I love Nine Inch Nails. Also, Carolyn won’t tell you this, but while she was writing the first three books, she was first drafting by hand, and every day when she would sit in her chair to start work, she HAD to play this one Led Zeppelin collected works CD that starts with Kashmir, or she felt she would have a bad day of writing. She also listened to a lot of Elliott Smith and Aimee Mann.

Simon, after a long wait we’ve finally gotten to hear your voice unfiltered. How do you feel about finally getting your story told? Anything Carolyn didn’t cover that you’d like to share with us?

Hah! I think Carolyn shared more than enough…especially a certain scene, if you know what I mean.

Carolyn, you must be pretty fond of Simon to have given him a novella of his own. How has your relationship with Simon changed since the Disillusionists series started? Any chance of hearing from him again in the future?

I originally created Simon to be a villain, somebody within the group to threaten and hound Justine, but I ended up so liking him, and so did readers. I think that is the problem with making villains 3-dimensional, they can turn into heroes. If I write another disillusionists novella, I’ll probably have Simon in, just because  I love how he shakes things up.

Simon, if you could be anyplace right now, where would you be and why?

Simon scowls: Are you going to make me say it?

Carolyn: I will. Anywhere that Fawna is!!

Simon: You will not quit until you make me look 100% sappy.

Carolyn: That is my job, Simon.

Carolyn, if you had to choose any book to live within, what would it be and why?

I’d love to live within the Terre d’ange world from the Kushiel’s Dart series. It’s sort of Medieval but sort of not, and so rich and wonderfully drawn.

So Simon, you seem to be a pretty fashion-conscious guy. Who is your celebrity doppelganger?

Simon: A cross between Elton John and Denis Rodman

Alright, Carolyn, be honest. If you were one of the Disillusionists, what would your power be?

LOL I always have to check about five times that I turned the stove off, sometimes even after I have locked the door to my house and started down the walk.

What would your Disillusionists power be?

I have a remarkable ability to agonize over potential problems before they even materialize. My Disillusionists power would probably result in having a lot more neurotic people running around Midcity wondering when the other shoe is going to drop.

That would be a very devastating power, and one that I could totally and completely relate to. Worry and agonize. It would’ve been funny to have somebody like that.

It’s been a long journey since the series began. Anything you’d like to say to Carolyn, Simon? What are your plans for the immediate future?

Leave me out of the rest of your books! Take the spotlight off me! You and Packard, always trying to analyze me and tell me what to do. Put the camera on somebody else.

Simon, Justine has a fairly faithful sidekick in Gumby. Not that you aren’t fabulous enough all on your own, if you had to pick a sidekick, who(/what) would it be and why?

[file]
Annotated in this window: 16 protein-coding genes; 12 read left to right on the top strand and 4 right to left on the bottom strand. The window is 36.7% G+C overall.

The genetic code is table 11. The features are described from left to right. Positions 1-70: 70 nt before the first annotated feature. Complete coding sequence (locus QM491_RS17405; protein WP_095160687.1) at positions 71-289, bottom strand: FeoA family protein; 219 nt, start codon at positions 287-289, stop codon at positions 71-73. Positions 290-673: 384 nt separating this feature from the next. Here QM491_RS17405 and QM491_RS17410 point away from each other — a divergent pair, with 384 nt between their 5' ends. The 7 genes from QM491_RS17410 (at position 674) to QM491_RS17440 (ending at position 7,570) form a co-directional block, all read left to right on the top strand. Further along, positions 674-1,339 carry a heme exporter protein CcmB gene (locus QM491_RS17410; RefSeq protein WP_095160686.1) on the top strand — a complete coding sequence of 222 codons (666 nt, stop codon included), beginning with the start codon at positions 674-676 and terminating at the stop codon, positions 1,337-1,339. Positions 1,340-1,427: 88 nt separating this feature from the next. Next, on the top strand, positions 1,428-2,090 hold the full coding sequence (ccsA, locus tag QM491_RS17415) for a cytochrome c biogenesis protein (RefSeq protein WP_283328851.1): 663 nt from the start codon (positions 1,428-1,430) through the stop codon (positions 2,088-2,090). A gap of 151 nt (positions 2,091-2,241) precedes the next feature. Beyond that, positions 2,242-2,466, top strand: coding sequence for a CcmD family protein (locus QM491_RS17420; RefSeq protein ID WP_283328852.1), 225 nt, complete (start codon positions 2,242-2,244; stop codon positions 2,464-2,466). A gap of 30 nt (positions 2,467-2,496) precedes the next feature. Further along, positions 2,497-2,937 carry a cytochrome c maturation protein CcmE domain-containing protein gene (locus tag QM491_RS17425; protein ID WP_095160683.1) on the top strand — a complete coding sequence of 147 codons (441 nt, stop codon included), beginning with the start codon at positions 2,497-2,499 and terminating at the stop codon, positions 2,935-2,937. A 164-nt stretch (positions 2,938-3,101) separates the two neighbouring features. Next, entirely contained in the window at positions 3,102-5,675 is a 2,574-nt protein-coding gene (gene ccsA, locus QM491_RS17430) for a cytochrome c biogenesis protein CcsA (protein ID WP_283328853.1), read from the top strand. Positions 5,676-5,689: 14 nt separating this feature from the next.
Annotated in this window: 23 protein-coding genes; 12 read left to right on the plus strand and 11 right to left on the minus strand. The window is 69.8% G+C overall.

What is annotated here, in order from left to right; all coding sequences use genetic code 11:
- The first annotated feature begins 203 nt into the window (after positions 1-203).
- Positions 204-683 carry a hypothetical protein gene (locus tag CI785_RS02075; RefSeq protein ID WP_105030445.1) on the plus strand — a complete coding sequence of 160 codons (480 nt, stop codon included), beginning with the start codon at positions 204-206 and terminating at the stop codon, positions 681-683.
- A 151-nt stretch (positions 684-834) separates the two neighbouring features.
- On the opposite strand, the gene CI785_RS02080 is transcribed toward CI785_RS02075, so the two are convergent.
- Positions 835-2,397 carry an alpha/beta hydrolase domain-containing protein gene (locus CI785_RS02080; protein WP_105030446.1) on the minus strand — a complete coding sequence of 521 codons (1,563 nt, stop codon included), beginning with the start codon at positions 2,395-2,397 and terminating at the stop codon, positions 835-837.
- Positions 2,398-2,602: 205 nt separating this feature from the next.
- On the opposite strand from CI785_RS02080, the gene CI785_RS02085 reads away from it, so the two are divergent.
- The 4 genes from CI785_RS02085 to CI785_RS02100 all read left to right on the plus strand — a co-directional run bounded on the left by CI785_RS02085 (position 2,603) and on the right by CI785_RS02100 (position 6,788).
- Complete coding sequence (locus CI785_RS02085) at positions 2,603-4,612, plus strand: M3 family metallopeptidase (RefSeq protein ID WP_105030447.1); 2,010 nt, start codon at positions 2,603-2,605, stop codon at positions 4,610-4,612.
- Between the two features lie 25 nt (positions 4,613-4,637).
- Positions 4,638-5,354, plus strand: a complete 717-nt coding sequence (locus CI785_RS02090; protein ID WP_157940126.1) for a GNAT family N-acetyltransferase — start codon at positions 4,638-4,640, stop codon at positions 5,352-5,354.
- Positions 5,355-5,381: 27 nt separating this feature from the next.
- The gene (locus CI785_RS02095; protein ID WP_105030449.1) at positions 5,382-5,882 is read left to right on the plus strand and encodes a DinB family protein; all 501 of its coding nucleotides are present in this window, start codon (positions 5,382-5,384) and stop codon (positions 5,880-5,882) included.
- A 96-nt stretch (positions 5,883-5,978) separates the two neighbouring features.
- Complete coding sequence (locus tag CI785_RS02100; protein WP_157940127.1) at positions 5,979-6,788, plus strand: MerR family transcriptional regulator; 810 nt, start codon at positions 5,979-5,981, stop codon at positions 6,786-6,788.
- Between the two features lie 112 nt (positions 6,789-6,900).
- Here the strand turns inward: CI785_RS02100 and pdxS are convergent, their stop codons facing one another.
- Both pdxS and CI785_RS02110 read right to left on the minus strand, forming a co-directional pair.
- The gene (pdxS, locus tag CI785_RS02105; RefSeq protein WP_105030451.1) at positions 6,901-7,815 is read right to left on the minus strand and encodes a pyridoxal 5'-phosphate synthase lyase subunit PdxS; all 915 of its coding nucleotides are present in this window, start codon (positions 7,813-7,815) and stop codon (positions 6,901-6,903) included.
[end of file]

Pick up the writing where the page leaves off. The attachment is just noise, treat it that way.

Simon: I think I might like to steal Justine’s Gumby and write graffiti all over him and give him some piercings and make him be MY sidekick.

Shortlatte, what do you think about that? Don’t you think that would be funny?

Hey, I’m all for giving Gumby a makeover. Maybe add a tattoo or three as well. But I’m guessing our little green friend might want to know where some of those piercings are going, don’t you think?

Carolyn: LOL. I can assure you that the piercings would go in the most upsetting-to-Justine places Simon could think of.

So Simon, what’s your guilty pleasure?

Simon: A peaceful evening reading in bed.

Did you know anything about this, Carolyn?

Carolyn: WHAT?!?!?!?! A peaceful evening reading a book??

Hey, thanks so much, Shortlatte, for having us here! Simon, see? Wasn’t this fun?

Simon: Yes, I’m glad I got to set the record straight on a few things. Thanks, Shortlatte!

*                             *                              *                                *

Thanks so much, Carolyn and Simon, for taking the time to stop by today.

Be sure to check out Devil’s Luck as well as the rest of the Disillusionists series (links available below).

Series Order

Top Ten Tuesday

Top Ten Tuesday is a meme created over at The Broke and the Bookish that allows us to list our top ten answers to a different question each week.

This week’s theme is: Top Ten Books I’d Give A Theme Song To

1. The Fault in Our Stars by John Green: Oh Comely by Neutral Milk Hotel

2. Shiver by Maggie Stiefvater: Satellite Heart by Anya Marina

3. Fever series by Karen Marie Moning: Pretty Visitors by Arctic Monkeys

4. Anna and the French Kiss by Stephanie Perkins: Falling in Love at a Coffee Shop by Landon Pigg

5. The Piper’s Son by Melina Marchetta: White Blank Page by Mumford & Sons

6. Kitty Katt series by Gini Koch: E.T. by Katy Perry (the ONLY Katy Perry song I halfway-like).

7. Anne of Green Gables series by L.M. Montgomery: In My Life by The Beatles

8. Disillusionists series by Carolyn Crane: Jump Into the Fire by Harry Nilsson